Still, I plead guilty to one count and innocent to the rest. I acknowledge that some stocks -- notably the FANGs -- can be considered overvalued at these levels. It's true that Amazon (AMZN) and Alphabet/Google (GOOG) , (GOOGL) are well below where they reported, and Facebook (FB) threatens to take out the price it stood at before the company reported that magnificent quarter.

Here again, though, I'd like to talk about how the key to the bull is its rotational nature. That concept's been blasted repeatedly as lame, yet it has tremendous cogency.

Just think of Monday. We got a bull market in things (i.e., cable TV), given talk of Sprint (S) and Charter (CHTR) combining -- something that could pass the "Where There's Smoke, There's Fire" test. We've got money pouring into drugs, even being attracted to Bristol-Myers Squibb (BMY) after a most-disappointing quarter. We've got capital flowing from expensive cloud-based stocks to relatively inexpensive stocks like Texas Instruments (TXN) , Intel (INTC) , Microsoft (MSFT) and Qualcomm (QCOM) .

After a total annihilation, we even have money rushing toward retail stocks ever since Amazon's quarterly report. The subtle reasoning? Even with Prime Day, Amazon has failed to wipe out its bricks-and-mortar competition. Plus, after its disappointing quarter, some question whether Amazon has the firepower to pressure bricks-and-mortar retailers more than it already has.

That's why Walmart (WMT) could be closing in on its yearly high, and why Costco (COST) is clearly breaking out here. Home Depot (HD) seems to be on the rebound, too. And suppliers -- VF Corp. (VFC) , PVH Corp. (PVH) , Columbia Sportwear (COLM) and Nike (NKE) -- broke out a long time ago.

I also can't resist telling people about how they are so often neglecting the prowess of individual managements. Go on the earnings call for Boeing BA and you will be flabbergasted to hear analysts point-blank ask if the fabulous results were real and spectacular. It was almost like a Seinfeld episode!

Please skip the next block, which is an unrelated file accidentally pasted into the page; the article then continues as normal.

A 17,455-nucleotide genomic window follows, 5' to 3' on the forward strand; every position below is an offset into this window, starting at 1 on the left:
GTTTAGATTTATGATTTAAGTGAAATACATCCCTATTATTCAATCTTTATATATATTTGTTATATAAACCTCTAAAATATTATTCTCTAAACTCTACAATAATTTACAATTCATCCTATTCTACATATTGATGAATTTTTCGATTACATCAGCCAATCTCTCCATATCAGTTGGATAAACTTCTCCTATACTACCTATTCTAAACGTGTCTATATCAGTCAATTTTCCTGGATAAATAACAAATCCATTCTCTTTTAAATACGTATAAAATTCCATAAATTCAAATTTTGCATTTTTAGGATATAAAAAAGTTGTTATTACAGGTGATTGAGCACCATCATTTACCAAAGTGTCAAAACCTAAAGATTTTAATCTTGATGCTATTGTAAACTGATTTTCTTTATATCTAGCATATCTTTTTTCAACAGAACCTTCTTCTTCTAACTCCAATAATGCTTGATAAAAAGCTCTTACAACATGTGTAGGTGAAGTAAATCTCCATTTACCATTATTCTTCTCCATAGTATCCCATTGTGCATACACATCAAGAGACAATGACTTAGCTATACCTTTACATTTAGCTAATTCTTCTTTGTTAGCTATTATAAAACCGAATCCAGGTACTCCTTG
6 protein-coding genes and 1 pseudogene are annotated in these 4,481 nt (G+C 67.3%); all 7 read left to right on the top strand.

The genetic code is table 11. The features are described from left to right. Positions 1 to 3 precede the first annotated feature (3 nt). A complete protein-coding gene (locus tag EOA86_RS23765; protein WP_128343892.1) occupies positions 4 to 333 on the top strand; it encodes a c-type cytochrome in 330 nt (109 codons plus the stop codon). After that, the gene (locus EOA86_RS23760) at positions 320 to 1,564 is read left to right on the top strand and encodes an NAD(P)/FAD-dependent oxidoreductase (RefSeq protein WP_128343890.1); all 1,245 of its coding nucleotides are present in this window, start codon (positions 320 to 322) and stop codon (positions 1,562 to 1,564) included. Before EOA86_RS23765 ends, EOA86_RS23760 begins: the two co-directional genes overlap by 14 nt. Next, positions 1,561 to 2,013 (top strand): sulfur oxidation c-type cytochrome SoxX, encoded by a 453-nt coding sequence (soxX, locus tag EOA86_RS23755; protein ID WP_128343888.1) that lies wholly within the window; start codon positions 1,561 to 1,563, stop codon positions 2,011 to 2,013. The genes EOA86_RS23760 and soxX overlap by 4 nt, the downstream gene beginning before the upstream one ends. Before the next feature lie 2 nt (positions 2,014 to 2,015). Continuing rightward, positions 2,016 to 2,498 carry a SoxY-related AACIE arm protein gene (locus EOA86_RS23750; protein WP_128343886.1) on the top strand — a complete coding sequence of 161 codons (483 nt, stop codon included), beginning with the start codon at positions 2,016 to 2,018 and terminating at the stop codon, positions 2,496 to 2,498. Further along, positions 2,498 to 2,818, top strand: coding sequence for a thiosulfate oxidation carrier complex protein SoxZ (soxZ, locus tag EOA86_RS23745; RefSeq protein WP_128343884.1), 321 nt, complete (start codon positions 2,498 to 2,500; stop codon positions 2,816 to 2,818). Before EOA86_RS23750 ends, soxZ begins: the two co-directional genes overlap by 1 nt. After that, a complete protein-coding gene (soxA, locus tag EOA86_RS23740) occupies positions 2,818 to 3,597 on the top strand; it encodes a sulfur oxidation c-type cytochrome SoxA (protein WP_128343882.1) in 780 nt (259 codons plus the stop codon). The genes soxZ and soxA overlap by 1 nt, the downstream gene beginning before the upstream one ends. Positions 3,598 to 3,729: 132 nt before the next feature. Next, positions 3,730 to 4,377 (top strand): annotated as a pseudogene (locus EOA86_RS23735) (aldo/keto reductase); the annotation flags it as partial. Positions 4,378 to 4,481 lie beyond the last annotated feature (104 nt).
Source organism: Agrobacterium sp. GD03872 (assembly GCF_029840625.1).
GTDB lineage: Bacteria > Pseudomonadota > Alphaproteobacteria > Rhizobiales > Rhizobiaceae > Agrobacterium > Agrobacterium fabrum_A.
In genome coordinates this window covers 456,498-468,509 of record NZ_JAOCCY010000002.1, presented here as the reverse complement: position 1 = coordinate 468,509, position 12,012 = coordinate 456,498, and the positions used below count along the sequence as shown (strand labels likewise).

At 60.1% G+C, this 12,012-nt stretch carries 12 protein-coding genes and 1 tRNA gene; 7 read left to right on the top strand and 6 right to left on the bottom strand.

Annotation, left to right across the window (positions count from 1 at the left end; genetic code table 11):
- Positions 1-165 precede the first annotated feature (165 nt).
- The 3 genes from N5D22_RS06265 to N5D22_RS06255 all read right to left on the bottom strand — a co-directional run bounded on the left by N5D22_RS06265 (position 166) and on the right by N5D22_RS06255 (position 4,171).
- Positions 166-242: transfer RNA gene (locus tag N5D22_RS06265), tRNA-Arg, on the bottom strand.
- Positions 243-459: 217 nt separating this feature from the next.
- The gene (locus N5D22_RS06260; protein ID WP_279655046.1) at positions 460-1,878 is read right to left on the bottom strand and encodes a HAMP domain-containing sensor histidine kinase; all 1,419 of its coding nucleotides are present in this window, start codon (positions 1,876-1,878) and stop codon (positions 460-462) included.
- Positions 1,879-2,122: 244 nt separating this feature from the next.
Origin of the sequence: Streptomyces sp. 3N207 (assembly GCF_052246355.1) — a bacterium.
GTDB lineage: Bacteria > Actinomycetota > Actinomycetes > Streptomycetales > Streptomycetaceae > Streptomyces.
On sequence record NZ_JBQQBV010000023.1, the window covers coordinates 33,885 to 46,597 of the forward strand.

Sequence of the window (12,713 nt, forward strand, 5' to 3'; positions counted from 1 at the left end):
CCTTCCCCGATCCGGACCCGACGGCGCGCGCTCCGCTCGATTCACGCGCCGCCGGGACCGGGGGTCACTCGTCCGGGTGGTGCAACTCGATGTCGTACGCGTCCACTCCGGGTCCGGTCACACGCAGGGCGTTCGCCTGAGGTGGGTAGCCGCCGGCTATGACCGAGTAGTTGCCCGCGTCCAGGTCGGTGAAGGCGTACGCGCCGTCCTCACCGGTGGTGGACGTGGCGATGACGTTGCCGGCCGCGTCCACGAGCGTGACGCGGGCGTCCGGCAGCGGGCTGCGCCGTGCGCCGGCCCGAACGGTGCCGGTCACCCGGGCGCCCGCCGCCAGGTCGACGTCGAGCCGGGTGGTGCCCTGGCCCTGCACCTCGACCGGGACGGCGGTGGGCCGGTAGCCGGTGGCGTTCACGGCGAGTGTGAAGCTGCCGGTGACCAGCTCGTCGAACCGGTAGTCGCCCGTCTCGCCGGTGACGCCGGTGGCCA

I invoked my interview with Mike Corbat, CEO of Citigroup (C) , as an example of another stock that's simply inexpensive by the numbers. I mentioned how there's so many ways to win, even with old stodgy companies like Procter & Gamble (PG) , Automatic Data Processing (ADP) and Dow Chemical (WD) through board challenges and activism.

As far as the age of the bull? I think that's the top-down talking. I analyze the actual stocks in the market and there simply aren't the cracks that appear to be developing from the overall basket of 500 stocks.

All of this falls on deaf ears. People's minds are pretty made up. And just to be sure, it's an all-walks-of-life view.

But let me leave you with this tidbit of innocent evidence. In 1928, it was well-known that shoeshine boys around the stock exchange were playing stocks with borrowed money, which was viewed as a sure sign of the top. That anecdotal evidence finds its way into every tome about that era that I've ever tackled.

So today, I get my shoes shined, having worn them into my beloved garden on Saturday. What's the shoe-shine man want to talk about? How he sold almost all of his stocks ages ago because they were too risky after a big run. He left a ton on the table.

What does he own now? General Motors (GM) , Ford (F) and Verizon (VZ) . Why? Dividends.

Did he care that there's no real upside. Not one bit. In 1928 it was "Safety Last." Now it's "Safety First."

Now, once again, I am not going to ever fight someone who wants to take a profit, especially because we told members of our Action Alerts PLUS club (which chronicles moves that could and are made by my charitable trust) that taking some profits into this week of earnings makes a ton of sense given the market's run.

But what's my goal? Nothing more than to roll into some stocks with lower risk that are beaten up (including retail), because the risk seems mooted.

In the end, I didn't change a soul's mind. In fact, the only person who's in sync with me is a member of the AAP club.

You know what? Maybe in the end, that's what really keeps the market higher. The skepticism is and has been so darned thick that until we get others naming their pets after cloud stocks or touting stocks while shining shoes, I'm going to remain constructive on the future of the asset class known as "equities."